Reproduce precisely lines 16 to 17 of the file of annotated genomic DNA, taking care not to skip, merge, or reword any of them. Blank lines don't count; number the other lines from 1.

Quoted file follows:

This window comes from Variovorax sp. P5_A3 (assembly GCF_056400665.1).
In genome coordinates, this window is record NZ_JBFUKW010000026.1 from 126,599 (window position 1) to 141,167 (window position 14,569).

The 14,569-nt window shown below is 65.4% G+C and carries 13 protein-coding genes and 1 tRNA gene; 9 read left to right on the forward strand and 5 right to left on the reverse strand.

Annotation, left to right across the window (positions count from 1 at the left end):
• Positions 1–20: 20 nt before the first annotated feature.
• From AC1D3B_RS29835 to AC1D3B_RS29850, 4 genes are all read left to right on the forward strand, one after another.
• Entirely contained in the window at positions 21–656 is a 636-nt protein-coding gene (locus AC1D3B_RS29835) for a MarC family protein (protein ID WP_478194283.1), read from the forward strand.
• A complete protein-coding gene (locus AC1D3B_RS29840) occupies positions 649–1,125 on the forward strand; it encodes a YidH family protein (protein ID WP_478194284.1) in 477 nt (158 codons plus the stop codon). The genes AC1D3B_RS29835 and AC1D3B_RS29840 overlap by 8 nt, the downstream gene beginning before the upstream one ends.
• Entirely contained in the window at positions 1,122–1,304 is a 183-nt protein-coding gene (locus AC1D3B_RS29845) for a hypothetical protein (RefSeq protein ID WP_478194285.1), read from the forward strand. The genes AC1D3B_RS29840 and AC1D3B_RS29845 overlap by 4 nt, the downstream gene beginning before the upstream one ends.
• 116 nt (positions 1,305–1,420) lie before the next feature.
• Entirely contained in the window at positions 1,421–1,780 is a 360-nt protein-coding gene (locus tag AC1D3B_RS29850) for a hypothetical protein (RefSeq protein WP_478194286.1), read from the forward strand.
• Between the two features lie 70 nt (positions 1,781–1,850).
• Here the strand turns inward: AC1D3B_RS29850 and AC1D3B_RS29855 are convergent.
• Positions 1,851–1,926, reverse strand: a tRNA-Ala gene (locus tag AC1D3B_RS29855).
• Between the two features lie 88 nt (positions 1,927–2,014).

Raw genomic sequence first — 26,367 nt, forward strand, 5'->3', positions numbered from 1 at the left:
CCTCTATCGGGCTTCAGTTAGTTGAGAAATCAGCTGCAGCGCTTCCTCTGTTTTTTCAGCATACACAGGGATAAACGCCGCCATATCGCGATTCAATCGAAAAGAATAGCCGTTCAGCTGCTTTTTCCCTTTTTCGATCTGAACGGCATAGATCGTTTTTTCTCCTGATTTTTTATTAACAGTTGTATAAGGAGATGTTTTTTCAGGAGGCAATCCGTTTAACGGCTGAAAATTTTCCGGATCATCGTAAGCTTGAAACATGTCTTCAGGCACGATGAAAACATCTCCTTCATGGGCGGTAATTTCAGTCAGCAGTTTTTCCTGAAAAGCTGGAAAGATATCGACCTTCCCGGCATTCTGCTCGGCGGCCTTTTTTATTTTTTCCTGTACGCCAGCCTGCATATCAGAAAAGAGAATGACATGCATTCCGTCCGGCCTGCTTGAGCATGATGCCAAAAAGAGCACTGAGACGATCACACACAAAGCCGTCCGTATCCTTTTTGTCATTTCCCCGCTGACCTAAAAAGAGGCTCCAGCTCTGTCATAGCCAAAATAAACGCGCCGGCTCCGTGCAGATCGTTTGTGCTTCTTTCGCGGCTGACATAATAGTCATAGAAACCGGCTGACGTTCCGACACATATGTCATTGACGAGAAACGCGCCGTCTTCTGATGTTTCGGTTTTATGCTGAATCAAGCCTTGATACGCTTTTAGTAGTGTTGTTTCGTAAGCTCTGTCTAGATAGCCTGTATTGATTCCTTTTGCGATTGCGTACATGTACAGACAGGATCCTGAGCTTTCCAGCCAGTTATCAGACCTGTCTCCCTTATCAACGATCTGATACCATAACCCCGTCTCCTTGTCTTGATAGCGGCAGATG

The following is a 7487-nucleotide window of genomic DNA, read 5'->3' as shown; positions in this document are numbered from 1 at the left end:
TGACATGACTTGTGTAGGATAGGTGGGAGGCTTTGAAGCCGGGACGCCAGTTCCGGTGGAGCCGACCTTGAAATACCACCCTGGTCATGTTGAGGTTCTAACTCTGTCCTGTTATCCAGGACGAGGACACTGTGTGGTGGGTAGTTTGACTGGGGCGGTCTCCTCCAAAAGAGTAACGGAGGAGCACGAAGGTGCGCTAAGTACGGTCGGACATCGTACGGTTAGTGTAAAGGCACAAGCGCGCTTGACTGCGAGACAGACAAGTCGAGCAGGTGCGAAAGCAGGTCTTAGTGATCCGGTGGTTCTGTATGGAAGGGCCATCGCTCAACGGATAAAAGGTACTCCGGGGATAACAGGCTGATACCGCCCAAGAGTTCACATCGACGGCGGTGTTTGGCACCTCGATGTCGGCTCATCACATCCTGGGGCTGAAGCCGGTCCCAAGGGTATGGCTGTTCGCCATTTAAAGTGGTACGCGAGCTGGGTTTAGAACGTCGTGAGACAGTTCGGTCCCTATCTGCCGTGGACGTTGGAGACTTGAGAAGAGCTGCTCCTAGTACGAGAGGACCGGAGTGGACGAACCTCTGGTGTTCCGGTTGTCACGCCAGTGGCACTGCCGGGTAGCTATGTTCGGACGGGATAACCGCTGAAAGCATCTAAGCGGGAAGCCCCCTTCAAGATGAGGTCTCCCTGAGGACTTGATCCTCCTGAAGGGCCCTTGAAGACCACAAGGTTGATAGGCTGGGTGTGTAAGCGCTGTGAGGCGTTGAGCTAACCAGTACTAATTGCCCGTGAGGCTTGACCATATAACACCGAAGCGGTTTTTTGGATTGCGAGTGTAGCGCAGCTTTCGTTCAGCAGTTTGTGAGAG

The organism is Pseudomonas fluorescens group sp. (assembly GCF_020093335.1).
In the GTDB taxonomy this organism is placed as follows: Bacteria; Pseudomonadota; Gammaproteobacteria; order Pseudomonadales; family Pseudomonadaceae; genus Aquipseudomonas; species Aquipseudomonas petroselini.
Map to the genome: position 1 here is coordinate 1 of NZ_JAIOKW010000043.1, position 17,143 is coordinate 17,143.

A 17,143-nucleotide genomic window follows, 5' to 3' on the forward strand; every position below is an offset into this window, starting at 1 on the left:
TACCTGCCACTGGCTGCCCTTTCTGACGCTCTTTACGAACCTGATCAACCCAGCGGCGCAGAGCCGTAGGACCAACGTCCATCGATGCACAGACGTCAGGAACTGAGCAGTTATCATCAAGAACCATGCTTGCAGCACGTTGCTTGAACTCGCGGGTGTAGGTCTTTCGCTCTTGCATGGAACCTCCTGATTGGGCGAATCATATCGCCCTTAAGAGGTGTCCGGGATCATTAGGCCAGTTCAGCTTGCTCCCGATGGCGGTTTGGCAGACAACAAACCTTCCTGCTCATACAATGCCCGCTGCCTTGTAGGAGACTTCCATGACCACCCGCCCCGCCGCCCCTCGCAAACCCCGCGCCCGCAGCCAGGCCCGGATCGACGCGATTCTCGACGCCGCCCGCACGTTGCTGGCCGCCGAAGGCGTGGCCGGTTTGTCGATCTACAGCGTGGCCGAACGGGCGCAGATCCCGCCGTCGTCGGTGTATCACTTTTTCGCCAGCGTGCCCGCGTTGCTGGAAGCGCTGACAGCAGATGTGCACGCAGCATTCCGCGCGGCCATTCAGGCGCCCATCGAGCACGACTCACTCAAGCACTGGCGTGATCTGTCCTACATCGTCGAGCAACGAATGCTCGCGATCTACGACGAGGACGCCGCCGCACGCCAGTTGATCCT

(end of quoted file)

Raw genomic sequence first — 26,367 nt, forward strand, 5'->3', positions numbered from 1 at the left:
CCTCTATCGGGCTTCAGTTAGTTGAGAAATCAGCTGCAGCGCTTCCTCTGTTTTTTCAGCATACACAGGGATAAACGCCGCCATATCGCGATTCAATCGAAAAGAATAGCCGTTCAGCTGCTTTTTCCCTTTTTCGATCTGAACGGCATAGATCGTTTTTTCTCCTGATTTTTTATTAACAGTTGTATAAGGAGATGTTTTTTCAGGAGGCAATCCGTTTAACGGCTGAAAATTTTCCGGATCATCGTAAGCTTGAAACATGTCTTCAGGCACGATGAAAACATCTCCTTCATGGGCGGTAATTTCAGTCAGCAGTTTTTCCTGAAAAGCTGGAAAGATATCGACCTTCCCGGCATTCTGCTCGGCGGCCTTTTTTATTTTTTCCTGTACGCCAGCCTGCATATCAGAAAAGAGAATGACATGCATTCCGTCCGGCCTGCTTGAGCATGATGCCAAAAAGAGCACTGAGACGATCACACACAAAGCCGTCCGTATCCTTTTTGTCATTTCCCCGCTGACCTAAAAAGAGGCTCCAGCTCTGTCATAGCCAAAATAAACGCGCCGGCTCCGTGCAGATCGTTTGTGCTTCTTTCGCGGCTGACATAATAGTCATAGAAACCGGCTGACGTTCCGACACATATGTCATTGACGAGAAACGCGCCGTCTTCTGATGTTTCGGTTTTATGCTGAATCAAGCCTTGATACGCTTTTAGTAGTGTTGTTTCGTAAGCTCTGTCTAGATAGCCTGTATTGATTCCTTTTGCGATTGCGTACATGTACAGACAGGATCCTGAGCTTTCCAGCCAGTTATCAGACCTGTCTCCCTTATCAACGATCTGATACCATAACCCCGTCTCCTTGTCTTGATAGCGGCAGATG